was levied in 1838 for the purpose of erecting a courthouse near a
dead chestnut tree in Vandall's rye field.  The present courthouse is
the fourth to stand on the site.

Abraham and Mary had the following children: Charity, married
Charles McClung; James, married Sarah Boggs; John, married
Nancy Boggs; Joel Worth, married Charity Davis; Jamima, married
Thomas Davis; Mary, married James Westlake; Elizabeth, married
Samuel Masterson; and Edward, married Mary Davis.
Joel Worth's son, Joseph Vandall, was born on the 20th day of
January, 1824, and died between 1900 and 1910, married Elizabeth
Fox, daughter of William Fox.

Joseph Vandall was a member of Thurmond's Partisan Rangers
during the Civil War.

Joseph and Elizabeth had the following children: Ruth, married
Charles Caraway; Virginia, married Lorenzo Davis; Charity(single);
Elizabeth (single); James, married Ann Caraway; Sarah (single);
Thomas, married Rebecca Carraway; Sabina (single); Emily,
married George Washington Smith Jr.; Renick, married a Fox;
and Ginerva, (unknown).

Emily Vandall, born the 18th day of October, 1864, Fayette
County, died the 2nd day of January, 1905, married George W.
Smith Jr., the son of George W. Smith, Sr. and Catherine Bennett.

Emily and George had the following children: Berta, married Wade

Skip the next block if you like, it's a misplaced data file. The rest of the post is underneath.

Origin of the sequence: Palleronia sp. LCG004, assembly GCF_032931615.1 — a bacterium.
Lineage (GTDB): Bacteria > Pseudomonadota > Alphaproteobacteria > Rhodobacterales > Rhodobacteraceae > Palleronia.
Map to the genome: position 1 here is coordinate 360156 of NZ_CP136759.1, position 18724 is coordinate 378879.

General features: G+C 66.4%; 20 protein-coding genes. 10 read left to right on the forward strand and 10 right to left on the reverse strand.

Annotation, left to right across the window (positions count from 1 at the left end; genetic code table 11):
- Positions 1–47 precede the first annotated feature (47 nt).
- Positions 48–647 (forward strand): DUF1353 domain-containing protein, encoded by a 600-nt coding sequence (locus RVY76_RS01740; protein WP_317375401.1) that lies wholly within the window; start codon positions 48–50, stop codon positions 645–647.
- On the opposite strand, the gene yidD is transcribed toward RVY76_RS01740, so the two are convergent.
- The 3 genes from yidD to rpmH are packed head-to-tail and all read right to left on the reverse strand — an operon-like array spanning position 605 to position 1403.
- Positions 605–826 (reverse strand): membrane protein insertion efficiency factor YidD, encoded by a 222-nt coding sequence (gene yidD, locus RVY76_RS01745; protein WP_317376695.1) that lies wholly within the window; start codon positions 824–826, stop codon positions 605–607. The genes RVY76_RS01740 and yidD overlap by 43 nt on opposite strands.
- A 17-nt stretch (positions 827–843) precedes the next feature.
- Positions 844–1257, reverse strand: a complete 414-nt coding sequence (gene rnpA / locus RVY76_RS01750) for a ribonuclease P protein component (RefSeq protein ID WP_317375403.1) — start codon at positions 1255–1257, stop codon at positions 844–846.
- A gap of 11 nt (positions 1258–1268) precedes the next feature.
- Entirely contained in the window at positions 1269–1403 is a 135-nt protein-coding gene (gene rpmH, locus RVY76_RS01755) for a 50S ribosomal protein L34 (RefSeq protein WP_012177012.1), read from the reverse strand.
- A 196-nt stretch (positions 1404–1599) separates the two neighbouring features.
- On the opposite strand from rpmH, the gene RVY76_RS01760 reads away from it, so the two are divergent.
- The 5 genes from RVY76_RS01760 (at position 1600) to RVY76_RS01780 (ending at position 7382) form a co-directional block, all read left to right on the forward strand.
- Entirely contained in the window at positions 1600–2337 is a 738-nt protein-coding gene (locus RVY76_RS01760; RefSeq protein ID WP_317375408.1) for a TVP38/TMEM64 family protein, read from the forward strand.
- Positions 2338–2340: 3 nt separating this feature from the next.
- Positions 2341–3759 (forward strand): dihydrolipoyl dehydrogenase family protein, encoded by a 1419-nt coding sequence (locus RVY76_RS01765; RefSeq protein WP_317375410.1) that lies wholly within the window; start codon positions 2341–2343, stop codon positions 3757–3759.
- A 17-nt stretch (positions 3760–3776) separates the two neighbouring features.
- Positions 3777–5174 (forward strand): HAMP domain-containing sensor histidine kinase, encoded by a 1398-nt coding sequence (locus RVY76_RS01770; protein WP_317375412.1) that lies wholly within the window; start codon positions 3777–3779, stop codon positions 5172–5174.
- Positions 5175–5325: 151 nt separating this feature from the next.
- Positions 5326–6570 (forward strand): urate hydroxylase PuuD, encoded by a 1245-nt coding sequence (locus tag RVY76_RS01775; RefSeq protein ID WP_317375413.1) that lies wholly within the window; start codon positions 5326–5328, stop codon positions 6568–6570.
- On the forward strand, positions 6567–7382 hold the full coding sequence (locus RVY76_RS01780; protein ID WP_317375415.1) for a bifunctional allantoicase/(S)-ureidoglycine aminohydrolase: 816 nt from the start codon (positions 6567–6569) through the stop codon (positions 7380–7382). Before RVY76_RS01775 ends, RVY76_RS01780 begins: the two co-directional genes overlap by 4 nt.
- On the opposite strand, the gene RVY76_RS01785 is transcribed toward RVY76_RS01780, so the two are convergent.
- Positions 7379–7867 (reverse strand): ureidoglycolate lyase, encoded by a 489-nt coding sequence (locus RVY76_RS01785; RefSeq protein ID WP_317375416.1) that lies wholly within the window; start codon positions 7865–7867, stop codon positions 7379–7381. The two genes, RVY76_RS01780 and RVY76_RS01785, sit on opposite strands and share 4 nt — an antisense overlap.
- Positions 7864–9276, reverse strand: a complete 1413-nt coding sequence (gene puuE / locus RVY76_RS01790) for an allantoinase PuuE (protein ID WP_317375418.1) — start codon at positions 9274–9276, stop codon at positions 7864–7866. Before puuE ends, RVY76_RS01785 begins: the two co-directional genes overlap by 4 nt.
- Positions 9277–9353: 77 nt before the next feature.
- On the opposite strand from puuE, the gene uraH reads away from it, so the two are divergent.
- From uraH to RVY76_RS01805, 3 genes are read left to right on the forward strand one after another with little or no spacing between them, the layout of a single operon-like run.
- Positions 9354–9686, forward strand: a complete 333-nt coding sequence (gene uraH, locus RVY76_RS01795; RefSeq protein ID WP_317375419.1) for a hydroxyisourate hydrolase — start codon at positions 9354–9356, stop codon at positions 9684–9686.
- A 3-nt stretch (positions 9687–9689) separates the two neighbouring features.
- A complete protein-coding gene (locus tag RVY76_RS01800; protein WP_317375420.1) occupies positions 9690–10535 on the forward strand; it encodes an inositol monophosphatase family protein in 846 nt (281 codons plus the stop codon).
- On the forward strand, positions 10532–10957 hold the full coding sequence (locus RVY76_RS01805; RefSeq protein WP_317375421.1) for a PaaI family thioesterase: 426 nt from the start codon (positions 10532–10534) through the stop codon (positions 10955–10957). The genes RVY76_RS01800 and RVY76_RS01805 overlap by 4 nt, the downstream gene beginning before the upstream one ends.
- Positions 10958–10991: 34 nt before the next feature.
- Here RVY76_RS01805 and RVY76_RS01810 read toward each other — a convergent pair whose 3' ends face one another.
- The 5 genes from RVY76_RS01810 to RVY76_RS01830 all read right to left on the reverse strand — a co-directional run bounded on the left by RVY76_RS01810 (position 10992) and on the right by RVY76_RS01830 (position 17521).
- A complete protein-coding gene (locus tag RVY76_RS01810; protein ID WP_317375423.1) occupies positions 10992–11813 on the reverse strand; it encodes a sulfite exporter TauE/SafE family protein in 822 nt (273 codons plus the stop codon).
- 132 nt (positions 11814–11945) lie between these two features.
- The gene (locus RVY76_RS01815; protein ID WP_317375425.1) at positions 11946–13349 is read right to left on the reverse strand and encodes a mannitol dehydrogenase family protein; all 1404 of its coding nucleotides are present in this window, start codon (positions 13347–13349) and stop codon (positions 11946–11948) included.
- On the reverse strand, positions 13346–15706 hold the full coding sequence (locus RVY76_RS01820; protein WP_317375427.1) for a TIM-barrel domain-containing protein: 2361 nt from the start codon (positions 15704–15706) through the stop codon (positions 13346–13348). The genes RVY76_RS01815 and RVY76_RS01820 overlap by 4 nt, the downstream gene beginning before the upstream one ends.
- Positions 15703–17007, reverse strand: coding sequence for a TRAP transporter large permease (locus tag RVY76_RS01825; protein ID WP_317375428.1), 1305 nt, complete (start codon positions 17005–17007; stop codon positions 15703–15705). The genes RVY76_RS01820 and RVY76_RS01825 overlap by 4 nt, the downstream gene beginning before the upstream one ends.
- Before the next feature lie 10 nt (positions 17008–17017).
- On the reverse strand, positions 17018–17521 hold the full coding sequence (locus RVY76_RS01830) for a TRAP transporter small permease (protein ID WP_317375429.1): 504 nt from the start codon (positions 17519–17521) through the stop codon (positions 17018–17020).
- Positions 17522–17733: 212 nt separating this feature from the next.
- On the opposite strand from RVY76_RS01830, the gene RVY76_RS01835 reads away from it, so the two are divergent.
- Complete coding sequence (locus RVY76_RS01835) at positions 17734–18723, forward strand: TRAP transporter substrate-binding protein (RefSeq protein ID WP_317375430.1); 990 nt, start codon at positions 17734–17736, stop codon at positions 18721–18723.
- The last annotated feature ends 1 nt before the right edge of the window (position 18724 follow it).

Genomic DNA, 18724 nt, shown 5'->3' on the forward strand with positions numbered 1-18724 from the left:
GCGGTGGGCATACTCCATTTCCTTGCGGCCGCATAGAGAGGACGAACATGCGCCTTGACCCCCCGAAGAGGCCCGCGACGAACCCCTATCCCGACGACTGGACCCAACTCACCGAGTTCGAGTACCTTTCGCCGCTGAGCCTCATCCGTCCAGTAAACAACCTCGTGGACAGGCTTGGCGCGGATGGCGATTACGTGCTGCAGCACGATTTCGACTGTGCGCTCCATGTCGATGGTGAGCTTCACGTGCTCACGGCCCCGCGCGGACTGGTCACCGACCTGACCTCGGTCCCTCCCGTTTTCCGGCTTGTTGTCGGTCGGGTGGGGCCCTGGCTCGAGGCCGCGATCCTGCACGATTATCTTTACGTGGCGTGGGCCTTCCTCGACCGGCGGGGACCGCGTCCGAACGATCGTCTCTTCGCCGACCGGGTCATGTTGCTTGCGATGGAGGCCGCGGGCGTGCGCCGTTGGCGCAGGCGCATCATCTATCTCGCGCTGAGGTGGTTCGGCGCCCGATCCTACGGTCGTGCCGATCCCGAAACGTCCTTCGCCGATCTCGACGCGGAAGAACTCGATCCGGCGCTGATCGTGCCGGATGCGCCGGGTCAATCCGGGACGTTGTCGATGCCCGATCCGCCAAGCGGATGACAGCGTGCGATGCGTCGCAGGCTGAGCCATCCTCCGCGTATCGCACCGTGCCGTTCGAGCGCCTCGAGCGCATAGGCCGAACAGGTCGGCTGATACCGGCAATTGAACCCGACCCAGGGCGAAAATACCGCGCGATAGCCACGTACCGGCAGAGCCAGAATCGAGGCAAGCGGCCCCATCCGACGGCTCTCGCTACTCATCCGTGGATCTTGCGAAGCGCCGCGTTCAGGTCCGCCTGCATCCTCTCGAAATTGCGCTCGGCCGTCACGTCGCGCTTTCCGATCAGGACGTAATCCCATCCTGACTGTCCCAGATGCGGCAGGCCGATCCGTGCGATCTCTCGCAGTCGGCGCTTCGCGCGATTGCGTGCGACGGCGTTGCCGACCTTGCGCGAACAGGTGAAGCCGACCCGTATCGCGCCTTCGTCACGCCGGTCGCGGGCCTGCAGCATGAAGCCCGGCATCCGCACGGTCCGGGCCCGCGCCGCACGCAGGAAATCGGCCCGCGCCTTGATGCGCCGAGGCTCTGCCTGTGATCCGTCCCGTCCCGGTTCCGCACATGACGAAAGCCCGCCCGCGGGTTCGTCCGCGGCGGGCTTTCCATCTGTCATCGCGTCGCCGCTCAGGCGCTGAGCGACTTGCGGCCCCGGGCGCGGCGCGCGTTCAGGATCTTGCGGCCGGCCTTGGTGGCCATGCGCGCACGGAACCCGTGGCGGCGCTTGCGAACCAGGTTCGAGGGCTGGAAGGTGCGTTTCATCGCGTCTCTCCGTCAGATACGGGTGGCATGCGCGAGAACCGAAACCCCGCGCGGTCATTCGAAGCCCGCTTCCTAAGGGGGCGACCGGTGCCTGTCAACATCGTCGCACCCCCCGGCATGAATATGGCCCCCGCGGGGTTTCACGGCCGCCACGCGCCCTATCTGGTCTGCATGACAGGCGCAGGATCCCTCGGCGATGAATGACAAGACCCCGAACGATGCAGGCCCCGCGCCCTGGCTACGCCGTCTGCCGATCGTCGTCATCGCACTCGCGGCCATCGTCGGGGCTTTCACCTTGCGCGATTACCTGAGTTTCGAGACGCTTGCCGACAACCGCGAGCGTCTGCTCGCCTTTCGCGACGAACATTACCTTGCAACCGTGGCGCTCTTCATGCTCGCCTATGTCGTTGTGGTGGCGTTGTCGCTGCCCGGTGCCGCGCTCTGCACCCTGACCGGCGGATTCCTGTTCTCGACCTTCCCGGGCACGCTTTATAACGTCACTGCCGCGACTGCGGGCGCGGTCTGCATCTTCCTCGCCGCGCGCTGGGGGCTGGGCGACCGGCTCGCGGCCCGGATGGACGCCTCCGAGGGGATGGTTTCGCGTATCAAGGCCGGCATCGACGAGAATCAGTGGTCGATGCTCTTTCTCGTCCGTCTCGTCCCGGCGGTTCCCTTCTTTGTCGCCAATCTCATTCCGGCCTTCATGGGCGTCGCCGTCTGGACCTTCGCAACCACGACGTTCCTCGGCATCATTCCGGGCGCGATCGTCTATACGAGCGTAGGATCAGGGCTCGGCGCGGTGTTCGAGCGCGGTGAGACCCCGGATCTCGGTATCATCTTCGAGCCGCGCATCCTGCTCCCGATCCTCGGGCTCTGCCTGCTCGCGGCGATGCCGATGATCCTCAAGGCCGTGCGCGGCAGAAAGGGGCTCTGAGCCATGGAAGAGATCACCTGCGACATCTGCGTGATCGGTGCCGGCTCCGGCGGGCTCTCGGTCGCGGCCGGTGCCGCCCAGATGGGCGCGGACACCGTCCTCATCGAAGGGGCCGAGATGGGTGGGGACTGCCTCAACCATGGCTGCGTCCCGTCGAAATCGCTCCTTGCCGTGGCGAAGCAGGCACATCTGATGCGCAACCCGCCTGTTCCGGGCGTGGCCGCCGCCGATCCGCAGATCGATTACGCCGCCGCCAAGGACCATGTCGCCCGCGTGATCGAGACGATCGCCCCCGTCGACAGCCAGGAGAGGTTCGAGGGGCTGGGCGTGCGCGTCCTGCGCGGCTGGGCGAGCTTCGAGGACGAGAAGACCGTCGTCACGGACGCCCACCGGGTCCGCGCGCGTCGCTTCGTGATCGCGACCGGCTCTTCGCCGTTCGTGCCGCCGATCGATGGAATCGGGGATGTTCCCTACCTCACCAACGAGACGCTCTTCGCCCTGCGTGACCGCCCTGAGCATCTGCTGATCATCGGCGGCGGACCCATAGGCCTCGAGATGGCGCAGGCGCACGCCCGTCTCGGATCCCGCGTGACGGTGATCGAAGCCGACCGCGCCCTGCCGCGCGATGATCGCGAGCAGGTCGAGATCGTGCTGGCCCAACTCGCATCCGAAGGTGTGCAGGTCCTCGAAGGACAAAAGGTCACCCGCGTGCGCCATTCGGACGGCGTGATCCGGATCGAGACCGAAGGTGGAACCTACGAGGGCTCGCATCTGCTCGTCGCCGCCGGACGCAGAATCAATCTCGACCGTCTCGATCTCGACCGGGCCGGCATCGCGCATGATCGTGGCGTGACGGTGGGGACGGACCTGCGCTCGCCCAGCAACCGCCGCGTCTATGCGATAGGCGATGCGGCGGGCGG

Surbaugh; Bessie, married Oliver Arthur; Glenville, married
Lucinda Gwinn; Wayne, married Parthena Davis; Arthur, married
Ruffina Plumley; Ada, married Harry Martin; Ola, married
Nellie Kincaid; Charles Ota, married Flora Arthur; and Emily
Mae, married William Hutchinson.

Abram Walker Vandel
From the Newsletter, Volume VIII, Issue 3, January, 2002

Abram Walker Vandel, born 1846 in Galesburg, Illinois, died in 1908 in
Pleasanton, Iowa.  Abram served as a Union soldier in the Civil War.  He ran away
from home and enlisted at the age of 16.  His parents brought him back but
apparently relented and he again enlisted, serving until the war ended.  He was on
the muster roll of Company L, 12th Illinois Cavalry, which was mustered into U.S.
Service June 12, 1864 at Camp Butler, Illinois during the Civil War.

From the Newsletter, Volume VIII, Issue 2, October, 2001

In the July, 1990 issue of "The Vandal Newsletter", there is an article
titled "When Did He Go With the Mormons?"  The article stated that John Dillon
Vandal was reported to have gone west with the Mormons.  It appears that John did